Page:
However, most of the rest of the group probably deserves to be here. The Canadian men Harvey and Kershaw obviously both had pretty rough seasons, particularly in comparison to last year. Sami Jauhojaervi appears to have been gradually sliding back for several seasons. The small number of races this year makes me think he may have had injury/illness issues. I wonder the same thing about Niklas Dyrhaug, who is relatively young and had a very strong season last year, but didn’t race nearly as well this season.
Now for the “most improved” women’s distance skiers on the World Cup circuit this season, compared to last season. As always, this is based on an amalgamation of measures, in order to include improvements in one’s average performance, as well as one’s best races.
Here are the top 12:
As usual, due to some scaling, people improving from the middle/bottom of the pack are treated roughly the same as people improving from the top of the field. So while Therese Johaug’s average race didn’t improve much (how could it?) she did manage to have a handful of absolutely stellar performances that bumped up her best races compared to last season. After plateauing or even sliding back slightly last season, Liz Stephen made some pretty big strides this year. I’m looking for her to sustain that next season, not make another jump of the same size.
We also have some women who made some big jumps from the back or middle of the field, like Mariya Guschina and Ilaria Debertolis.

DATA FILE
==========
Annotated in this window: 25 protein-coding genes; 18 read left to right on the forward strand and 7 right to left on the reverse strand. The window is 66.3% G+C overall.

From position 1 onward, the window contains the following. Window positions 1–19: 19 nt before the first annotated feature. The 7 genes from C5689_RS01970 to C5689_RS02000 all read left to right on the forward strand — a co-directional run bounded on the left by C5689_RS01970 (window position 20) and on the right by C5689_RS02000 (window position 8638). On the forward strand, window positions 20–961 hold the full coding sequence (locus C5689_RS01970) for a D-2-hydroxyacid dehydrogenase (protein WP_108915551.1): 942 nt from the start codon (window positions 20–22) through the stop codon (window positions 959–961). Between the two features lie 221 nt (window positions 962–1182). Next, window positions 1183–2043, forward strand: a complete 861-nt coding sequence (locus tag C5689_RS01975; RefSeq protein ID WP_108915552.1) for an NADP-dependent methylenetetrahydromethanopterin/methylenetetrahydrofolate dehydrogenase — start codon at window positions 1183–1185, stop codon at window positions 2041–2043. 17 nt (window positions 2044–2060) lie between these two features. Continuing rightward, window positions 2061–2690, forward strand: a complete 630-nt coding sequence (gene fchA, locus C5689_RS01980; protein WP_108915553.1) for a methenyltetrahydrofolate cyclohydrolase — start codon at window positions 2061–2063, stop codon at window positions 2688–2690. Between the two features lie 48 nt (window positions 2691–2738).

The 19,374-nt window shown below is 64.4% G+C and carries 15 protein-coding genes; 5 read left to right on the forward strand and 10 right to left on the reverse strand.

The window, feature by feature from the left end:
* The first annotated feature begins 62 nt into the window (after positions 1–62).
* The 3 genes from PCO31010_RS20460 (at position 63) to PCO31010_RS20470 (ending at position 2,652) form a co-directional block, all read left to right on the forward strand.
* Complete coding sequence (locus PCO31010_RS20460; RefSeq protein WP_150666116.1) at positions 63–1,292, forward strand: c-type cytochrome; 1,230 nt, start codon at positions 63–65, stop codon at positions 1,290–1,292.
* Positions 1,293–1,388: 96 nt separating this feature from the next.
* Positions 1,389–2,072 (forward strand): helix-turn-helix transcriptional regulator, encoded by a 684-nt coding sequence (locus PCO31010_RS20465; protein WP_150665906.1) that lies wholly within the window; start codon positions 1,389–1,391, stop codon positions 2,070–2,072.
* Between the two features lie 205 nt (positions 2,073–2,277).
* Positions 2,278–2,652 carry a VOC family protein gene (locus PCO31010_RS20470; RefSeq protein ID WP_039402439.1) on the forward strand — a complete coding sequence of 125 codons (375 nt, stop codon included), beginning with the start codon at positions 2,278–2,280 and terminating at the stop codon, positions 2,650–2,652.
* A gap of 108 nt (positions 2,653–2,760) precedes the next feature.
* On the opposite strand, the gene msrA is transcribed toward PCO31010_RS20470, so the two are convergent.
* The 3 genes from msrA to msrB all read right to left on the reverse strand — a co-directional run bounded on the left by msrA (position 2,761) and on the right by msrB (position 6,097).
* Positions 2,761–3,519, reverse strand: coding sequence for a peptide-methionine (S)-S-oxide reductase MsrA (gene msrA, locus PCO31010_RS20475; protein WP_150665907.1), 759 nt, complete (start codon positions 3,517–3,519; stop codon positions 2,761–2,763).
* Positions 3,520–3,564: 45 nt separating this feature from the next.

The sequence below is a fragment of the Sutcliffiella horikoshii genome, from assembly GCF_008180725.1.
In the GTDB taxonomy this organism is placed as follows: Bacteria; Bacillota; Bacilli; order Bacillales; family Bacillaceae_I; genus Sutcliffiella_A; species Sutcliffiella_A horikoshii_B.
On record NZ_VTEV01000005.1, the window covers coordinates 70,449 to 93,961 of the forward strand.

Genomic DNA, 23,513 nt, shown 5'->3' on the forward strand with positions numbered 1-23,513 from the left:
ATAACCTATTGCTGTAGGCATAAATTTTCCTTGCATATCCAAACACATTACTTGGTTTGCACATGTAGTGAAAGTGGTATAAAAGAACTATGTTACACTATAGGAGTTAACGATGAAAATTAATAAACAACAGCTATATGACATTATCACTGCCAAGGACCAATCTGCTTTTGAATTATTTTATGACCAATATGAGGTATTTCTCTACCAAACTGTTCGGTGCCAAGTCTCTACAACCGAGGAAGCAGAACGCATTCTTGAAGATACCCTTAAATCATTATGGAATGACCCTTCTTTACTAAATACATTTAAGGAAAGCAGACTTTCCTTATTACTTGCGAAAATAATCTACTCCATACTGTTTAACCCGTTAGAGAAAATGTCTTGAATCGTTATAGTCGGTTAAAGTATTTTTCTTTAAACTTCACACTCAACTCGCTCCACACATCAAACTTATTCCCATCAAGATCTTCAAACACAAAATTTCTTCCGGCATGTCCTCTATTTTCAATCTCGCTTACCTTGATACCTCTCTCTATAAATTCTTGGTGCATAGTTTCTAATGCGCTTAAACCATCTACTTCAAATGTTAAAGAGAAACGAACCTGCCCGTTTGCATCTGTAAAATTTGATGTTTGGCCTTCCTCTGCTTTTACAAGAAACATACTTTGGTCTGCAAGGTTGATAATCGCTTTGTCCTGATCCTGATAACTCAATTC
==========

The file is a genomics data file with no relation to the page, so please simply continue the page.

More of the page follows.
The trajectories for the Finns Anne Kylloenen and Kerttu Niskanen are certainly encouraging for the future…
Now that the World Cup season has wrapped up, it’s time for a series of graphs looking at who made big jumps, in either direction, this year. We’ll start with the most improved in the men’s distance events.
The criteria here is sort of a blend of different measures, with an adjustment for scale, so that faster skiers don’t get penalized for it being harder to improve from, say 15th to 5th.
These are the 12 “most improved” men’s distance skiers (only median percent back is plotted, obviously, though the metric included several factors). I wasn’t expecting Daniel Rickardsson to show up here, for some reason, but I suppose he had an unusually bad season previously. It’s pretty easy to I think to be a bit down about how the Canadian men performed this winter, so it’s interesting to see Ivan Babikov do well by this metric. What’s helping him here is a modest improvement in his median result, and then a major improvement in his best 4-5 races.
Both Italian Dietmar Noeckler and Austrian Johannes Duerr weren’t terribly fast in an absolute sense, but they both made major jumps this year. They might be people to watch out for next year, if they keep that up.